Gold prices ought to have climbed higher given the amount of money printing that took place in 2020 and that is likely to continue. What happened?
Additional debt-funded “stimulus”, QE and accompanying asset inflation should have pushed gold prices higher. After all, gold is a safe haven. What gives? (view a chart of the spot price of gold HERE). There are likely several culprits.
- Physical vs. Paper Gold. Gold ETFs (see our Gold ETF table) and other gold-related equity and derivative securities are not the same as owning physical gold. Much like a bank does not keep 100% of its deposits on hand, gold-related securities are not necessarily tied to physical gold. If you were to purchase $100,000 of a particular gold ETF, the custodian does not set aside $100,000 of gold bullion in your name. Thus, purchasing paper gold does not necessarily drive the spot price of physical gold higher.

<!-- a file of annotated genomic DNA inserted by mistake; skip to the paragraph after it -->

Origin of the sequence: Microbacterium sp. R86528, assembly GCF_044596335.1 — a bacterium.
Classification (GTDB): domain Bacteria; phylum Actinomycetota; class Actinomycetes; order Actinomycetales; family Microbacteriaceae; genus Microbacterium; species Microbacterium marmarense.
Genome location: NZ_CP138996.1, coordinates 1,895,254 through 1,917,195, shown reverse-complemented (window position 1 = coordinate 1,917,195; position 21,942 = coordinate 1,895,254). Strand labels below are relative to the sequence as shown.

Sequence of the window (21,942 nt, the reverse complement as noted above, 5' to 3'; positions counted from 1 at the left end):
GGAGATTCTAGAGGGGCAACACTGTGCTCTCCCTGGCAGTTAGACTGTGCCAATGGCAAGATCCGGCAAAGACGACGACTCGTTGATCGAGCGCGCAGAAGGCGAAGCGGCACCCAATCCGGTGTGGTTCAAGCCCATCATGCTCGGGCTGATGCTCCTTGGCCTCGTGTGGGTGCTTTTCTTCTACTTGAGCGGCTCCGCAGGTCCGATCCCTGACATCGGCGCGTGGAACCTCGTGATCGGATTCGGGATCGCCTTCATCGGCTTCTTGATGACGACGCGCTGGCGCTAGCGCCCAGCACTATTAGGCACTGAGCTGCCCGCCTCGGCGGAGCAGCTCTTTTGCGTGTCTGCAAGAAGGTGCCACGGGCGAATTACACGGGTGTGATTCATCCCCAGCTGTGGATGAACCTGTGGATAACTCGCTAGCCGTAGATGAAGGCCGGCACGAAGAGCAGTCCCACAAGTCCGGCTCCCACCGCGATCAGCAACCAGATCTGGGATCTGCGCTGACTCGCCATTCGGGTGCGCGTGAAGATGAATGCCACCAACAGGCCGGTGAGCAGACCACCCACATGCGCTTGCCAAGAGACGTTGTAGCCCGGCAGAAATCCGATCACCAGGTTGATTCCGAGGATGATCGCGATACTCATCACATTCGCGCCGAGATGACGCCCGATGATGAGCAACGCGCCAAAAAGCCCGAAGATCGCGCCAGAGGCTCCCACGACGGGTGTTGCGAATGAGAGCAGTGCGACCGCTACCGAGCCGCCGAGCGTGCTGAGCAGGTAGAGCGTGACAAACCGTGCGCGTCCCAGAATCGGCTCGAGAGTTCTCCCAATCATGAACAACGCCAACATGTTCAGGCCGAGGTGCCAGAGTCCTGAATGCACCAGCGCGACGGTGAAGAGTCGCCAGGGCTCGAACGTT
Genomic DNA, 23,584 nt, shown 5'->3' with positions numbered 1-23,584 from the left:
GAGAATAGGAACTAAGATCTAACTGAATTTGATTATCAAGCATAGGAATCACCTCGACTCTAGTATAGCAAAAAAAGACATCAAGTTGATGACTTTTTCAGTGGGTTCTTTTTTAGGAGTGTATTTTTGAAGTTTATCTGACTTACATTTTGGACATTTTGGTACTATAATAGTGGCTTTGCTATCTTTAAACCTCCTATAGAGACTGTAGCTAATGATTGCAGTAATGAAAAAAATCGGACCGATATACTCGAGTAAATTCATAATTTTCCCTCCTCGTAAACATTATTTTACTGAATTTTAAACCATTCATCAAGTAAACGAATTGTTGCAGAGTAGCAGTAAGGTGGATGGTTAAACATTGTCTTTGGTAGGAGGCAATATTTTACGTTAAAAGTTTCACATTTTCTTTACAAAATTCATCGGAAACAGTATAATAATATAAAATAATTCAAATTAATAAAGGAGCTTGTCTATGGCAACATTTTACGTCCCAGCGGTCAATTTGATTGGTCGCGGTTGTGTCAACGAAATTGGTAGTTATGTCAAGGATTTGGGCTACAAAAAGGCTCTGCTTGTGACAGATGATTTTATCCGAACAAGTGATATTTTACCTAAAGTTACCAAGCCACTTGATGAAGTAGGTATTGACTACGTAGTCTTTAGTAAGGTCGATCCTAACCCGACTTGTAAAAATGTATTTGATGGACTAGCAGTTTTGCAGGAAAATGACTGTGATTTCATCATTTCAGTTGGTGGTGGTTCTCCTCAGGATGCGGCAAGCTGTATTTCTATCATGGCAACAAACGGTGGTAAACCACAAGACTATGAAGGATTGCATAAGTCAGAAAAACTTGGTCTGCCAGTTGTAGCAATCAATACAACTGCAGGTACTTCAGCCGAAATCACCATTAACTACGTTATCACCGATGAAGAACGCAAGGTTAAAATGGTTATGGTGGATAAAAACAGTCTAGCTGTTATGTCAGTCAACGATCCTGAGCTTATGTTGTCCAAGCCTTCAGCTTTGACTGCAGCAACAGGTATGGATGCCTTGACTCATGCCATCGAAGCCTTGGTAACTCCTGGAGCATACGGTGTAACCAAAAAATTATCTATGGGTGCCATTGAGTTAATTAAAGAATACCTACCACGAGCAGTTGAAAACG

- Why own gold? Everything is fine, nothing to see here. Many investors incorrectly in my view only think about gold when they foresee a near-term hiccup in the economy. Instead, gold should be utilized as a hedge against expansionary monetary policy (i.e. inflation). Since many investors view the economy as on solid footing (it’s not, it’s standing on a floor supported by beams rotted with debt), they do not see a reason to own gold.
- Bitcoin. Back at $10-15 thousand perhaps investors were using Bitcoin as a store of value and therefore as an alternative to gold and other precious metals. However, Bitcoin now feels like speculators’ trading vehicle of choice along with EV companies.